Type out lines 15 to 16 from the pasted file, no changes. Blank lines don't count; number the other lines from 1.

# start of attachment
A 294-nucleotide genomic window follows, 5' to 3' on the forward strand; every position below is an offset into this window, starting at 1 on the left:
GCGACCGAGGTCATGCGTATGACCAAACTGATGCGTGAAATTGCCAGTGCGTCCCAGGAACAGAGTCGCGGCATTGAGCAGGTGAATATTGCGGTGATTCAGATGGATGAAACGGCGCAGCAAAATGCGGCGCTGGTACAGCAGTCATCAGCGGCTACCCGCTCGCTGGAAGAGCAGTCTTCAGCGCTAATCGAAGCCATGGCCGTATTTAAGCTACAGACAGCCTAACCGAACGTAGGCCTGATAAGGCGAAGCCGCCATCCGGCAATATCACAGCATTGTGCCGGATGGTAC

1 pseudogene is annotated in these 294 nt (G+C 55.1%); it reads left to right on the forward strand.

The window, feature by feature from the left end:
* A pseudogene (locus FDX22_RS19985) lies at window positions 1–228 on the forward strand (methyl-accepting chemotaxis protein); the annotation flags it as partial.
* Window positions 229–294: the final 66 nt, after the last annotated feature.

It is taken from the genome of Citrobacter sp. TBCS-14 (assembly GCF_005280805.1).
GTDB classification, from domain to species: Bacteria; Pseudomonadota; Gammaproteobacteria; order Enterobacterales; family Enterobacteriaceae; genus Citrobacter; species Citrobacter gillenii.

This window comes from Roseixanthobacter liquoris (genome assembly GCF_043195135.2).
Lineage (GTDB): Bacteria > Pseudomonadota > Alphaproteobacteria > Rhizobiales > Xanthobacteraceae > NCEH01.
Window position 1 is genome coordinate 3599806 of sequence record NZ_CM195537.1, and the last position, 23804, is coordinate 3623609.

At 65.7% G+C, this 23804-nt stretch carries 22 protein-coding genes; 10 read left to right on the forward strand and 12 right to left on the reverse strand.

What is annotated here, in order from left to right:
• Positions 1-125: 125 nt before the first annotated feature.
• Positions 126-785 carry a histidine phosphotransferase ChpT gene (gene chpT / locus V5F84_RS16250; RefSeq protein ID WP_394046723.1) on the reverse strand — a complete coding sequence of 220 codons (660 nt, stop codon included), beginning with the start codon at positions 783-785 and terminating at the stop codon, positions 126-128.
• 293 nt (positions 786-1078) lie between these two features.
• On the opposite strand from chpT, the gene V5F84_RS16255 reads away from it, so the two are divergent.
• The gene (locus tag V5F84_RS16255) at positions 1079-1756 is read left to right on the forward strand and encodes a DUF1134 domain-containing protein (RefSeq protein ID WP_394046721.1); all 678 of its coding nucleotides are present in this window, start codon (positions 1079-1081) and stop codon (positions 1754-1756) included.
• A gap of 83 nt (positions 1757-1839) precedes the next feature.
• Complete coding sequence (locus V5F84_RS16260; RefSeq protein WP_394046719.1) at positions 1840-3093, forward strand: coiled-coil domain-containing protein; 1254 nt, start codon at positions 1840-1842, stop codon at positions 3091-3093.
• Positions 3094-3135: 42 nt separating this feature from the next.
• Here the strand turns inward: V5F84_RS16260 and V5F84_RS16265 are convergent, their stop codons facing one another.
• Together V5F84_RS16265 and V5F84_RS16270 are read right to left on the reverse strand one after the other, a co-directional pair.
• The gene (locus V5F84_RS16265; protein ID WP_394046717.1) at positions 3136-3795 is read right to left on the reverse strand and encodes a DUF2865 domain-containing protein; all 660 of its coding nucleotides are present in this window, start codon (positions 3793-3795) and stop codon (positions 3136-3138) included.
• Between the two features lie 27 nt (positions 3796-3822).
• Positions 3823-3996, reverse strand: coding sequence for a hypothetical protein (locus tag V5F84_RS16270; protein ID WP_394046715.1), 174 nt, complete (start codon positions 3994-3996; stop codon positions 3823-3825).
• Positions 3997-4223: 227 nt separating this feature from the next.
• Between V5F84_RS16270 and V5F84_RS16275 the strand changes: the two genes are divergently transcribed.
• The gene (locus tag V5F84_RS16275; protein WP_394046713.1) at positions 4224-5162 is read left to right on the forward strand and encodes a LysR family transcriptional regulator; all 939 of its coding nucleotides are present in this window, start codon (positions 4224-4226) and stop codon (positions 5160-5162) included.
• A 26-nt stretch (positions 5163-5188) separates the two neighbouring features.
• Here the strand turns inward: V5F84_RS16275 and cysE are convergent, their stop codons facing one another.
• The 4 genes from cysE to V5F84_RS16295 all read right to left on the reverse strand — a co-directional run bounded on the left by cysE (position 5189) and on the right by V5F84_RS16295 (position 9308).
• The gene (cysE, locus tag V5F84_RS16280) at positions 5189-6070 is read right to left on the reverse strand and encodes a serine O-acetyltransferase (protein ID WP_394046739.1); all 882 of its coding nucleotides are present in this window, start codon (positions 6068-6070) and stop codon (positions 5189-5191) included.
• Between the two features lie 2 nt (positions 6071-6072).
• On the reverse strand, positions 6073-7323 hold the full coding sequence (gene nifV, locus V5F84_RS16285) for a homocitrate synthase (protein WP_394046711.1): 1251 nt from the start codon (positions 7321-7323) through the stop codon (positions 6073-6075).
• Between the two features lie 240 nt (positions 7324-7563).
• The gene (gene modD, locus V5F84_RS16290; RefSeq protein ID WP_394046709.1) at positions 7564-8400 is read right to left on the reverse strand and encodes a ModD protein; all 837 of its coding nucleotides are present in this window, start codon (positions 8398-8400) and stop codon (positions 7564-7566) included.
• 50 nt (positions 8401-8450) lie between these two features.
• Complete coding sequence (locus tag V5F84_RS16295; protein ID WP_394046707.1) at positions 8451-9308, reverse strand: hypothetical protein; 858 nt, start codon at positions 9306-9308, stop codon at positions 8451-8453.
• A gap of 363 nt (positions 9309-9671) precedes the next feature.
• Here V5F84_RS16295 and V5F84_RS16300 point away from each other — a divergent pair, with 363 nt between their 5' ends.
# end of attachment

• Positions 126-785 carry a histidine phosphotransferase ChpT gene (gene chpT / locus V5F84_RS16250; RefSeq protein ID WP_394046723.1) on the reverse strand — a complete coding sequence of 220 codons (660 nt, stop codon included), beginning with the start codon at positions 783-785 and terminating at the stop codon, positions 126-128.
• 293 nt (positions 786-1078) lie between these two features.